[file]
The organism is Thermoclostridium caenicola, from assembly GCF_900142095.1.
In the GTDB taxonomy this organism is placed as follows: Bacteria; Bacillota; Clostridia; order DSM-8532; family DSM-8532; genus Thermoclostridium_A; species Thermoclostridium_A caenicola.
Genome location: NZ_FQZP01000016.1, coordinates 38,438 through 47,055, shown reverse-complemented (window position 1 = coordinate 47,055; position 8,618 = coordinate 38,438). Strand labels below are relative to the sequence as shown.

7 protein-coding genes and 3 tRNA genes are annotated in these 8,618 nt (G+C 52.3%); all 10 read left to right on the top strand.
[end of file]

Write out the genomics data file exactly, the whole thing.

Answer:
The organism is Thermoclostridium caenicola, from assembly GCF_900142095.1.
In the GTDB taxonomy this organism is placed as follows: Bacteria; Bacillota; Clostridia; order DSM-8532; family DSM-8532; genus Thermoclostridium_A; species Thermoclostridium_A caenicola.
Genome location: NZ_FQZP01000016.1, coordinates 38,438 through 47,055, shown reverse-complemented (window position 1 = coordinate 47,055; position 8,618 = coordinate 38,438). Strand labels below are relative to the sequence as shown.

7 protein-coding genes and 3 tRNA genes are annotated in these 8,618 nt (G+C 52.3%); all 10 read left to right on the top strand.